Welcome! Log In Create A New Profile


Another DIY repstrap analysis after one year observation

Posted by sheep 
Another DIY repstrap analysis after one year observation
February 15, 2010 01:50PM
Rather than clutter up some of the other threads with more off topic analysis, I decided to create yet another thread.

I was amused by the CNC MILL wiki page. Is this sarcastic tone really the image that should be presented to interested parties?

If so, I have more to add in the same spirit.

I liked the comment of knocking up a Bridgeport to work as a repstrap controller in a week. While repstrapping my 20 year old RobotMart converted Prazi mill lathe CNC is still in progress after a year. Perhaps I am not dedicated enough. My desktop mill is quite a bit smaller, but the motors on it are large enough. These motors make good hand warmers while I test the software installation.

At first it looked like a Darwin could be done in a month or two. I have a bunch of old steppers, some threaded rods and other materials.

It quickly became apparent that there was more imagination than practical progress. What progress by others has been made seems to be in the form of resume padding, requiring the latest versions of software tools that run on expensive hardware.

I posted criticism on some of these thought on this subject and was met with the usual attitude. Since I had no opinion at the time, it was easy to adapt this attitude for myself. That this is a Do It Yourself project and nothing else is important. So what does it really matter what others think, as long as it runs on the latest version of Linux built from the unstable branches.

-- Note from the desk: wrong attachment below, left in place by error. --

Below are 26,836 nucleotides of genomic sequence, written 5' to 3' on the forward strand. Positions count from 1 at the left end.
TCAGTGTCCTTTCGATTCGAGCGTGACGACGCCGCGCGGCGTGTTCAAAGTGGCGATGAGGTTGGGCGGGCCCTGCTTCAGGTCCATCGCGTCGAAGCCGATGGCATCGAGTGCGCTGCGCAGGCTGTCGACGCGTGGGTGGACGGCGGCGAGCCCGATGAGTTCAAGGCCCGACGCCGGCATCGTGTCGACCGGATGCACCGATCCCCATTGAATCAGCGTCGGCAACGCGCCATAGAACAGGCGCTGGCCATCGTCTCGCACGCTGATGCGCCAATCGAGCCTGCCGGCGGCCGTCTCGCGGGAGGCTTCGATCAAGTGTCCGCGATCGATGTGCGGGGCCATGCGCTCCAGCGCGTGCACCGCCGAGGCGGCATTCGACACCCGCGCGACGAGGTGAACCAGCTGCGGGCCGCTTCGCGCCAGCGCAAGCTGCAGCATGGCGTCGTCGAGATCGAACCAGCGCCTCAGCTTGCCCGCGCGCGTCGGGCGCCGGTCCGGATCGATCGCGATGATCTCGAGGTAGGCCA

My experience has been with firmware, I have a lot of AVR development tools. Recently I had the epiphany, that the electronics are no different that the MIDI file players I have made and have parts left over from. I have written much in the last few weeks on this subject.

I even spent a week(which could have been used for code development or board layout) and managed to open my own repository for yet another firmware path. I still have yet to make the time to update my blogs at delectra.com. Perhaps this will inspire me.

Of course I am re-inventing a wheel, but the wheel does turn the way I want it to. This seems to be the main focus here. Do something then say something about it. I tend to do things, then say a little about them. Or to say a lot, then do something else.

First on the firmware, I got rid of that pesky C compiler. This way I do not have to worry about incompatible build libraries. NC code is 60+ year old technology (from the paper tape days) which was made digital by the industrial complex of the 1960s, perfected in the 1970s.

There are tons of websites, a search click away that explain, In simple terms how to do someone else's homework and make a stepper motors draw pictures. The micro-controller forums are full of this information. Especially if one wants to convert the coefficients of temperature sensors to ASCII codes.

Drawing pictures, is much simpler than playing music. All those pesky notes and measures get in the way. One one gets rid of the music, there is plenty of room in my code left to draw pictures. In theory, not much more than 8K of code space is needed. Ideally one needs at least 1K of S-Ram, so slightly larger chips can be used.